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Horror Express / Panico en el Transiberiano
Zombie Express to Hell / Panic in the Trans-Siberian Train

UK / Spain 1972
produced by
Bernard Gordon for Benmar Productions/Granada Films
directed by Eugenio Martin (as Gene Martin)
starring Christopher Lee, Peter Cushing, Telly Savalas, Alberto de Mandoza, Silvia Tortosa, Julio Pena, Ángel del Pozo, Helga Liné, Georges Rigaud, Alice Reinheart, Victor Israel, Juan Olaguivel, Vicente Roca, Barta Barri, José Marco, José Canalejas
story by Eugenio Martin (as Gene Martin, screenplay by Arnaud d'Usseau, Juan Zimet, music by John Cacavas, special effects by Pablo Pérez

review by
Mike Haberfelner

Available on DVD !

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In Manchuria, Doctor Saxton (Christopher Lee) has excavated a fossil he believes to be the Missing Link, and he plans to take it to Europe by the Trans Siberian Express ... which might not be such a good idea in the first place since many a sinister character ride on the train, including fellow scientist doctor Wells (Peter Cushing) - who is just too dead curious about Saxton's fossil - and his assistant Miss Jones (Alice Reinheart), mad monk Pujardov (Alberto de Mendoza) - who claims the fossil is possessed by the devil -, international spy Natasha (Helga Liné), inspector Mirov (Julio Pena) - who suspects just about everybody of a major crime -, and Count Petrovski (Georges Rigaud) and his wife (Silvia Tortosa). And as if this assortment of characters ranging from the nosey to the dangerous wasn't enough, it soon becomes clear the fossil is not even really dead, so when Wells bribes a luggage worker (Victor Israel) to take a peek at the fossil, it proves to be not only not dead, but also deadly, as, in order to break free from the crate it's kept in, it kills the poor man ... When a few more passengers on the train die too, inspector Mirov decides to have Wells do an autopsy on one of the corpses ... and Wells finds out that the creature actually sucks out its victims' braincells, and all knowledge with it - which would mean it's a really fast learner.

Soon though Mirov manages to corner the monster and shoot it ... End of story? Hardly.

While Wells and Saxton perform an autopsy on the monster and find images engraved on it's retina, including one proving that it actually came to earth from outer space, it becomes clear (to the audience) that the monster, when cornered, transferred its mind into Mirov, and is now continuing its killing spree as the police inspector. To shed light upon the sinister goings-on aboard the express, Kozak general Kazan (Telly Savalas) and his soldiers decide to embark on the train in Siberia, and soon Kazan finds out the human identity of the monster and shoots Mirov ... unfortunately to little avail, since the monster has taken precautions and transferred its mind to the mad monk, and as him he brutally slaughters Kazan and his Kozaks. Now it's up to Saxton and Wells to rectify the situation - but are they even up to it?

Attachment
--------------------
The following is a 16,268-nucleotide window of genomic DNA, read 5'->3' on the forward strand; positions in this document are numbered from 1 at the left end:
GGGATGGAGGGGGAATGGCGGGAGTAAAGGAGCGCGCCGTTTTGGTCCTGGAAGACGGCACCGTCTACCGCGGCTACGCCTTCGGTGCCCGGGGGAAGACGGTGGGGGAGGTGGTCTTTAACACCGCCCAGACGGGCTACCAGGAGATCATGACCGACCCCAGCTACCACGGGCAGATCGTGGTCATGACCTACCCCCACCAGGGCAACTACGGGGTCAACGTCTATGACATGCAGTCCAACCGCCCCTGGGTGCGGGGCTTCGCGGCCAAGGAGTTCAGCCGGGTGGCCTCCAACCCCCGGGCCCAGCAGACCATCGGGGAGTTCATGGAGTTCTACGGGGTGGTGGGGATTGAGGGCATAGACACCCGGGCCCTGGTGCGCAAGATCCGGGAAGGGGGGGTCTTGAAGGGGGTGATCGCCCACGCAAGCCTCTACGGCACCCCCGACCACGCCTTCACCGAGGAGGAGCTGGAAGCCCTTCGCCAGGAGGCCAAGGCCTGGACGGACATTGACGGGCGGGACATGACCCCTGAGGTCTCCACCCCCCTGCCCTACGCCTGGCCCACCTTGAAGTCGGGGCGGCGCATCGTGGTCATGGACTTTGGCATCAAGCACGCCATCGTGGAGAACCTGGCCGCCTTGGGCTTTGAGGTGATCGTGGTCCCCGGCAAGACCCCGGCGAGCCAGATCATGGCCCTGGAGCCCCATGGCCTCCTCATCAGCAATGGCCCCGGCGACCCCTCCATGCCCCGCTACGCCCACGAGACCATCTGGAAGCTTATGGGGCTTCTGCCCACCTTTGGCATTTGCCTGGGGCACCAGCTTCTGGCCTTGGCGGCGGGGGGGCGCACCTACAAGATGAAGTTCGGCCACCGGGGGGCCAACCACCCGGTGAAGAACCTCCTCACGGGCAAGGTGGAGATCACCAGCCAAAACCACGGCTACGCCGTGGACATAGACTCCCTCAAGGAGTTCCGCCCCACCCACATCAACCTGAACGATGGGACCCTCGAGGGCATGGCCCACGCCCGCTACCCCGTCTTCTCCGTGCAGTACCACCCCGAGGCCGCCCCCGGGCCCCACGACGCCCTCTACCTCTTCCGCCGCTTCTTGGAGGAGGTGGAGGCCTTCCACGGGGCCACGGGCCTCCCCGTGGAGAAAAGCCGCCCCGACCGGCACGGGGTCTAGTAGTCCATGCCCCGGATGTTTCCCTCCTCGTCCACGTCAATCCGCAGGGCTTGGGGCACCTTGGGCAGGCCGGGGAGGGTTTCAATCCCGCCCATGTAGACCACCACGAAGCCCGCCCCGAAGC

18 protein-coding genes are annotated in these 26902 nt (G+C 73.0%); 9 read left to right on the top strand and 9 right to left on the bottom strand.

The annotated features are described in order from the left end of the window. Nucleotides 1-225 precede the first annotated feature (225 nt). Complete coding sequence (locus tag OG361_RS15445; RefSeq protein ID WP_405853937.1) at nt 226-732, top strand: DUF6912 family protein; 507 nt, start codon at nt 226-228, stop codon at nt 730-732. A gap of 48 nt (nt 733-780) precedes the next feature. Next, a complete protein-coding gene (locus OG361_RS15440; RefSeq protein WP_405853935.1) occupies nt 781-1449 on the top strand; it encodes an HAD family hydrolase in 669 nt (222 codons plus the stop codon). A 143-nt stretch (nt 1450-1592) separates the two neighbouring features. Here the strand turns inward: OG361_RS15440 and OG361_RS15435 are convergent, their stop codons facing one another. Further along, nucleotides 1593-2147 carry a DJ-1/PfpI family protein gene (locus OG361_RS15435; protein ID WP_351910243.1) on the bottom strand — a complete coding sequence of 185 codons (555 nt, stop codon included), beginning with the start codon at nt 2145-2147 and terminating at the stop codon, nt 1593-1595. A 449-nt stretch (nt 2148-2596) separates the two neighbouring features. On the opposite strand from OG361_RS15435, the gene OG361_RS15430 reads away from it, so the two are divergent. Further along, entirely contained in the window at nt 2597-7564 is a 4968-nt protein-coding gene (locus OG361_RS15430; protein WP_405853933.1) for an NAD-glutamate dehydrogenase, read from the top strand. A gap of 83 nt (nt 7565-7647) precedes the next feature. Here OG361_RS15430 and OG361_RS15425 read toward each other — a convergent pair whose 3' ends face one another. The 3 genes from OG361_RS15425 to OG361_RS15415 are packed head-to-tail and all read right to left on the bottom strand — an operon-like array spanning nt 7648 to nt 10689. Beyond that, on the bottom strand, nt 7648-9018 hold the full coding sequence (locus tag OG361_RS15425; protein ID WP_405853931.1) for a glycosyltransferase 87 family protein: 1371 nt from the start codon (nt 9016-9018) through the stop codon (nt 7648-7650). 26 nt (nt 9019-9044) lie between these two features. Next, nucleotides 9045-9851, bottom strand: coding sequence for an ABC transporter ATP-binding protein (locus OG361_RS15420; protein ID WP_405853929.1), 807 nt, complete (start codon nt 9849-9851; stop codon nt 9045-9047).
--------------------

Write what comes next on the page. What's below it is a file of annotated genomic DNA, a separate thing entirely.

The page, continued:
Sure, Horror Express spins a very trashy yarn riddled with clichés that has been told a good hundred times before ... and at the same time it's a surprisingly entertaining film, as director Eugenio Martin tells his tale in a wonderfully light-footed way, and he and the entire cast seem to have their tongues firmly in cheek (especially Telly Savalas in his charismatic but brief appearance), also helped by some sharp and poignant dialogue (e.g.  "If you continue behaving like this, I'll send you to Siberia." - "Mylady, I live in Siberia." or "What if one of you is the monster?" - "Monster? We're British you know."), making this a really funny ride. Now normally I'd label films with a similar premise and story "guilty pleasure" - but thanks to its unusual approach, this one's so good it's just that, a pleasure.



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review © by Mike Haberfelner


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Robots and rats,
demons and potholes,
cuddly toys and
shopping mall Santas,
love and death and everything in between,
Tales to Chill
Your Bones to

is all of that.


Tales to Chill
Your Bones to
a collection of short stories and mini-plays
ranging from the horrific to the darkly humourous,
from the post-apocalyptic
to the weirdly romantic,
tales that will give you a chill and maybe a chuckle, all thought up by
the twisted mind of
screenwriter and film reviewer
Michael Haberfelner.


Tales to Chill
Your Bones to

the new anthology by
Michael Haberfelner


Out now from




On the same day
a Burglar wants to kill you
and your Ex wants
to make up ...
... and for the life of it,
you can't decide


A Killer Conversation

produced by and starring
Melanie Denholme
directed by
David V.G. Davies
written by
Michael Haberfelner
Ryan Hunter and
Rudy Barrow

out now on DVD